Friday, October 28, 2011

Five for Friday-Links and Ideas

After getting caught up in baseball playoffs for a month, I am back to my blog. Hopefully, this weekend, I'll be flooding the zone with blog posts. Here are some resources for now.

Looking for free ways to get students involved in class with response clickers. Here are some options.

Great piece from Carol Dweck on Mindset.

Does our 1:1 environment lend itself to a flipped classroom? Interesting story...

Here is a great animated commentary on how our brain functions...

How to teacher kids to multi-task while maintaining focus.

Friday, October 14, 2011

Hiring the right people

This is another guest blog from my administrative intern, Nate Lischwe. Nate has been immersed in the MRH culture throughout this first quarter, and we continue to have conversations about some of the big questions in education. This post is some his thinking on hiring the right people. Enjoy.

In today’s educational landscape, an open teaching position in the St. Louis area often produces upwards of one hundred applicants. Thus, the importance of effective hiring is magnified. I remember reading about “getting the right people on the bus” from Jim Collins’s book Good to Great, and my teaching and graduate school experience has served to strengthen my belief that having the right people in our schools makes everyone’s job much easier and is better for our students. With this point established, how does a school leader hire the right person from a stack of resumes that approaches the thickness of a ream of paper?

Effective hiring starts with a purposefully developed application process. School leaders should meticulously examine each aspect of this process and make sure that it accurately reflects the values and needs of the school and its students. The process should not only include penetrating questions that give the school leader a picture of the applicant’s teaching practice, but also give the applicant a chance to actually put that practice into action. To give a clearer picture of what this process should look like, let’s use data-driven instruction as an example.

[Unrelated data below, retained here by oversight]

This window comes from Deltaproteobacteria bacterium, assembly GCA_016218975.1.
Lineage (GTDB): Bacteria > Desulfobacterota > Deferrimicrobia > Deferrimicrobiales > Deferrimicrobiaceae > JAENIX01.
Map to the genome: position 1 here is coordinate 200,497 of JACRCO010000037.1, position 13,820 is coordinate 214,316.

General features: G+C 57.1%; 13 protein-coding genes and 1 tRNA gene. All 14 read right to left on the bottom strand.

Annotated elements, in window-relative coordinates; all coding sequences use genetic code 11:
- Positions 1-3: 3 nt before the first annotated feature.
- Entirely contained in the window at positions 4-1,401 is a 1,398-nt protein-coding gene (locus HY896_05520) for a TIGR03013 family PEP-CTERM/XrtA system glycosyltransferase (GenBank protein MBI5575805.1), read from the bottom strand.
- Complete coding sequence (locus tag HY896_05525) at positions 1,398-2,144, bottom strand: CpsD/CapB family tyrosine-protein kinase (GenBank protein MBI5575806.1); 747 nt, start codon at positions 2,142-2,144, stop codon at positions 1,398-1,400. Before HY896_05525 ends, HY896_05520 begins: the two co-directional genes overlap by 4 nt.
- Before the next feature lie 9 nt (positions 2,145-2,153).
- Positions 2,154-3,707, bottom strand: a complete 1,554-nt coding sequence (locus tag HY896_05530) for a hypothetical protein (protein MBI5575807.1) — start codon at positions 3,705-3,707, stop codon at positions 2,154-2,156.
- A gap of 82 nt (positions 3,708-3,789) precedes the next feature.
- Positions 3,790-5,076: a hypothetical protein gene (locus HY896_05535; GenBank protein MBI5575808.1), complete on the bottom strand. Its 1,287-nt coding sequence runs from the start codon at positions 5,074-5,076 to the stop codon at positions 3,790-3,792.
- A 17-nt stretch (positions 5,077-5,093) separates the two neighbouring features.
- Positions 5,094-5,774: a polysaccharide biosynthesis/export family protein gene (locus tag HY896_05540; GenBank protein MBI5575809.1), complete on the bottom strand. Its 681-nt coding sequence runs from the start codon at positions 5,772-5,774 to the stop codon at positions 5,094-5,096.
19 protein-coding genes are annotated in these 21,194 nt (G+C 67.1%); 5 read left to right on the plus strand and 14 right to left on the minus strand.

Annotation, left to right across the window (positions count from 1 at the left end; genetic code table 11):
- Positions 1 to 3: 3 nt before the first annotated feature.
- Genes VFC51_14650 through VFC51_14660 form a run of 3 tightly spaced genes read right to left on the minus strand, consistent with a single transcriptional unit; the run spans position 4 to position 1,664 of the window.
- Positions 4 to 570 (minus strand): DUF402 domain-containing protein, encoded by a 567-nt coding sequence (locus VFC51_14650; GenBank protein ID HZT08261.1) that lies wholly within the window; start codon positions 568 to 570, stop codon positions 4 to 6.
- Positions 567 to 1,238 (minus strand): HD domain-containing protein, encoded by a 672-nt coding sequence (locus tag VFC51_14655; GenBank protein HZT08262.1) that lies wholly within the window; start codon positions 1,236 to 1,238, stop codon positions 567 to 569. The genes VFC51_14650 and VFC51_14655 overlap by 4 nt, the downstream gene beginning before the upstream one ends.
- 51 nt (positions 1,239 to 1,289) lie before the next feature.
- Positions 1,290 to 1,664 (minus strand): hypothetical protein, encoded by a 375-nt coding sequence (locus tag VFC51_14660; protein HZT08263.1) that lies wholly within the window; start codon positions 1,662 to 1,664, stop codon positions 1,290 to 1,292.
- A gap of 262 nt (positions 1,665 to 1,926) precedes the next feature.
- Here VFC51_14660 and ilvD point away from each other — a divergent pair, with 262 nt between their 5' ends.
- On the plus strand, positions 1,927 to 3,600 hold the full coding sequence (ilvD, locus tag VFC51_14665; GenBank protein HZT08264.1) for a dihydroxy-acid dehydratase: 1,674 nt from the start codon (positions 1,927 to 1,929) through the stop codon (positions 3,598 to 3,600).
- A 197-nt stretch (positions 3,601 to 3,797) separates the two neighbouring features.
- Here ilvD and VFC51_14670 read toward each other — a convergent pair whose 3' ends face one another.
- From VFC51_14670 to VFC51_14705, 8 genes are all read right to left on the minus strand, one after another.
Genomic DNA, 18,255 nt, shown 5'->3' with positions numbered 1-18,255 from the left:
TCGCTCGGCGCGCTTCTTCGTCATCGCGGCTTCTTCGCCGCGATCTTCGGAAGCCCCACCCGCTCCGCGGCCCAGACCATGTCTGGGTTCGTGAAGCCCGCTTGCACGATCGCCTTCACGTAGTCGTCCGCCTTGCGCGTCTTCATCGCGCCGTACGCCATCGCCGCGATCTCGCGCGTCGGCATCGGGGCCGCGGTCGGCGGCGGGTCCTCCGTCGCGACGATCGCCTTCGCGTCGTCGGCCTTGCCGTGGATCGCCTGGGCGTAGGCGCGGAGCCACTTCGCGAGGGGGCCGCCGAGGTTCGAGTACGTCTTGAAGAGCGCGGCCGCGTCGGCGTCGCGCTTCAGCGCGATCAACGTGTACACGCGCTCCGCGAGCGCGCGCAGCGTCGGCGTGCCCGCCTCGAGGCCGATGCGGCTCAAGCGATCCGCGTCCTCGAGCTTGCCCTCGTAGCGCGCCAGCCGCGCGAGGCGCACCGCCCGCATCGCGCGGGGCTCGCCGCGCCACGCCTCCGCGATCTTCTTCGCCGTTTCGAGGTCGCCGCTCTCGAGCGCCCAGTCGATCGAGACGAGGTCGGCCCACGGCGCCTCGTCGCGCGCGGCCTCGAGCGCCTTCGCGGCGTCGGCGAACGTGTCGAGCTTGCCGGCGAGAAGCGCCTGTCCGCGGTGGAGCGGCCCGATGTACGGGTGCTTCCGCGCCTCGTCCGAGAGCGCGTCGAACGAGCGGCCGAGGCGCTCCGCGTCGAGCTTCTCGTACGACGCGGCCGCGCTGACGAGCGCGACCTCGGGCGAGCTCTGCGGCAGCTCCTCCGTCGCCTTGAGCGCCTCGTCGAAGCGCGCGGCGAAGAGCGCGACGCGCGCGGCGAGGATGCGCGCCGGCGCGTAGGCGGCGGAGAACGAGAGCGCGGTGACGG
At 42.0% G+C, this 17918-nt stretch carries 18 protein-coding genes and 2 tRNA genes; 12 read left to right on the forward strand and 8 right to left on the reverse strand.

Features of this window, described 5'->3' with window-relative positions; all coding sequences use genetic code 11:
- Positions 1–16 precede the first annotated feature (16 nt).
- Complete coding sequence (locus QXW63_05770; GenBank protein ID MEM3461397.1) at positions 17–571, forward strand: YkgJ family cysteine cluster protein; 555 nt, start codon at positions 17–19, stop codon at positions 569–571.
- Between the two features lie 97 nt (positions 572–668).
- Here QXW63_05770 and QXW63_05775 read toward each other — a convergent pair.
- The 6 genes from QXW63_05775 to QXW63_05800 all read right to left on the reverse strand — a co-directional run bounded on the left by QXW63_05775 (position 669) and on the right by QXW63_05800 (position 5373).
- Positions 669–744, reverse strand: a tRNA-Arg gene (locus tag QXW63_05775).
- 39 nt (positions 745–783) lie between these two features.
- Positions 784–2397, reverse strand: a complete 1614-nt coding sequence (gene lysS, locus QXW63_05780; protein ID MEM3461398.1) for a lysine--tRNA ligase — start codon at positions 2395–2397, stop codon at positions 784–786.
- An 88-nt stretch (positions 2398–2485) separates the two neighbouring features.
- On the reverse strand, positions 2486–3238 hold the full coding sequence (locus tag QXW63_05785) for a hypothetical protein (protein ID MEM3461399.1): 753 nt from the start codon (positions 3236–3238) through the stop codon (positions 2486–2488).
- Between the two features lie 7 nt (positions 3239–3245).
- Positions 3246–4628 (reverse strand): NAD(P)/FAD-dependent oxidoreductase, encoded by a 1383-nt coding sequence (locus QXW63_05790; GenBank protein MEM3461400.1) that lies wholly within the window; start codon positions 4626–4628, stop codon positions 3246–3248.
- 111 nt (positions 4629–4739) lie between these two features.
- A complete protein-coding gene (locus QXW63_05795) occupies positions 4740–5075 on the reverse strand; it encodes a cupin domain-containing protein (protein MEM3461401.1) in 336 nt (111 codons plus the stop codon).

In a pool of one hundred applicants, a majority of candidates would probably be able to say that data should be used to drive instruction. But what does this actually mean to the candidate? We as school leaders have to go deeper.

The applicant should be able to give concrete examples of how he/she used data to improve outcomes in previous experience. The applicant’s resume should show concrete examples of the teacher using and producing results from data-driven instruction. The resume should also show quantifiable achievements and should showcase the candidate’s abilities as a teacher, collaborator, and leader. For example, the statement “taught math” on a resume could be enhanced to “planned and delivered instruction in 7th grade math” and “led students to at least 5% improvement each year on the 7th grade mathematics MAP test.” Statements like these help to differentiate the applicant’s resume. The school leader at this point has probably significantly narrowed the number of applicant choices, but more work still needs to be done.